Gene                Gene source       Transgenic

TPS1-TPS2           Yeast             Alfalfa

BADH                E. coli           Tobacco

IMT1                M. crystalinum    Tobacco

P5CS                V aconitifolia    Tobacco

Apo-Inv             S. cereviseae     Tobacco

TSP1                S. cereviseae     Tobacco

Ni107               N. tabacum        Tobacco

GS                  O. sativa         Rice

MnSOD               S. cereviseae     Rice

APX                 Arabidopsis       Tobacco

GST                 Tomato            Rice

HAL1                S. cereviseae     Arabidopsis

AtNHX1              A. thaliana       Arabidopsis

CaN                 S. cereviseae     Rice

Na+/H+              Arabidopsis       Arabidopsis
antiporter (SOS1)

Na+/H+              Salicornia        Rice
antiporter (SOD2)   brachiata

Na+/H+              Arabidopsis       Buckwheat
antiporter (NHX)

mtID                E. coli           Rice

Myo-inositol O-     M. crystallinum   Wheat

P5CS                Moth bean         Wheat

DREB1A              A. thaliana       Arabidopsis

C1PK                Arabidopsis       Barley

MAPK                Chickpea          Tobacco

AP2/ERF             Cotton            Wheat

MYB                 Soybean           Tomato

NAC                 Tomato            Rice

Gene                Functions/Response          Reference
                    of transgenic plant

TPS1-TPS2           Increased compatible        Suarez et al.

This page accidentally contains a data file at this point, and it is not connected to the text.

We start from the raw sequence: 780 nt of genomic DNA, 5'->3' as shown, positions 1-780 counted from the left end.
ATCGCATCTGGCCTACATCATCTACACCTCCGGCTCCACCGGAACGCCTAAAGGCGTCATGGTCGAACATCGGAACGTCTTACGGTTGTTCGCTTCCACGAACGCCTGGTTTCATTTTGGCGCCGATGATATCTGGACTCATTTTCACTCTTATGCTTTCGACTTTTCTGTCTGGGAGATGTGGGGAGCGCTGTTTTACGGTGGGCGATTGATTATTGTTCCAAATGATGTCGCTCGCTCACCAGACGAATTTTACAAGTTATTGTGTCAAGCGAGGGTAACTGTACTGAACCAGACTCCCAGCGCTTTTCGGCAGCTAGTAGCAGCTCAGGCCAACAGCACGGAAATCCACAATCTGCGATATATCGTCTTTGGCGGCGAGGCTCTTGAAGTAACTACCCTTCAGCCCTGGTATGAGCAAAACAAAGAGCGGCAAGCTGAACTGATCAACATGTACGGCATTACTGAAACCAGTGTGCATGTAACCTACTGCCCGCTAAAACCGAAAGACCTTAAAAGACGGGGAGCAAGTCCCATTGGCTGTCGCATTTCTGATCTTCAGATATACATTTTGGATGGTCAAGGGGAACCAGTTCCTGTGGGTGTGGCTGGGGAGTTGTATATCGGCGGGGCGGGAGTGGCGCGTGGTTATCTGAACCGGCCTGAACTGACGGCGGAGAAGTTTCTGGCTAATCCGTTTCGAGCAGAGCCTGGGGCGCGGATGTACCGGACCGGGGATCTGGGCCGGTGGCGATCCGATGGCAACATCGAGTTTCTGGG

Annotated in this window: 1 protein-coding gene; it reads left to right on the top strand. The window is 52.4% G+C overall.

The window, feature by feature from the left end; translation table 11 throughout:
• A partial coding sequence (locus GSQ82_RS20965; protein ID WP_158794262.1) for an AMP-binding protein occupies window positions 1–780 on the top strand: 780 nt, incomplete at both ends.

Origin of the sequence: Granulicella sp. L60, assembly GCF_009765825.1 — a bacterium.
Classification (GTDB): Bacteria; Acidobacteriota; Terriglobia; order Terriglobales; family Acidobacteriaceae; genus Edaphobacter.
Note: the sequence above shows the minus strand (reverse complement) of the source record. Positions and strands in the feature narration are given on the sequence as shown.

solute accumulation         (2009)

BADH                Betaine synthesis           Holmstrom et al.

IMT1                D-ononitol synthesis        She vele va et al.

P5CS                Proline synthesis           Kishor et al.

Apo-Inv             Sucrose synthesis           Fukushima et al.

TSP1                Trehalose synthase          Serrano et al.

Ni107               GSSG synthesis              Roxas et al. (1997)

GS                  Glutamine synthesis         Hoshida et al.

MnSOD               Reduction of O-2            Tanaka et al.
                    content                     (1999)

APX                 Maintenance of              Roy et al. (2014)
                    photosynthetic efficiency

GST                 Maintenance of growth       Roy et al. (2014)

HAL1                K/Na homeostasis            Gisbert et al.

AtNHX1              Na vacuolar sequestration   Zhang et al. (2001)

CaN                 Improve Ca+2 signaling      Pardo et al. (1998)

Na+/H+              Altered shoot and root      Roy et al. (2014)
antiporter (SOS1)   accumulation of Na+ and

Na+/H+              Improved biomass            Roy et al. (2014)
antiporter (SOD2)   production

Na+/H+              Improved shoot and root     Roy et al. (2014)
antiporter (NHX)    biomass production

mtID                Increased growth            Roy et al. (2014)

Myo-inositol O-     Maintenance of              Roy et al. (2014)
methyltransferase   photosynthetic efficiency

P5CS                Maintenance of              Roy et al. (2014)
                    photosynthetic efficiency

DREB1A              Transcription factor        Kasuga et al.

C1PK                Altered Na+, K+ and         Roy et al. (2014)

MAPK                Improved biomass            Roy et al. (2014)

AP2/ERF             Improved biomass            Roy et al. (2014)

MYB                 Improved chlorophyll        Roy et al. (2014)

NAC                 Altered Na+accumulation     Roy et al. (2014)
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Author:Li, Zhong-Guang
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Date:Jun 1, 2016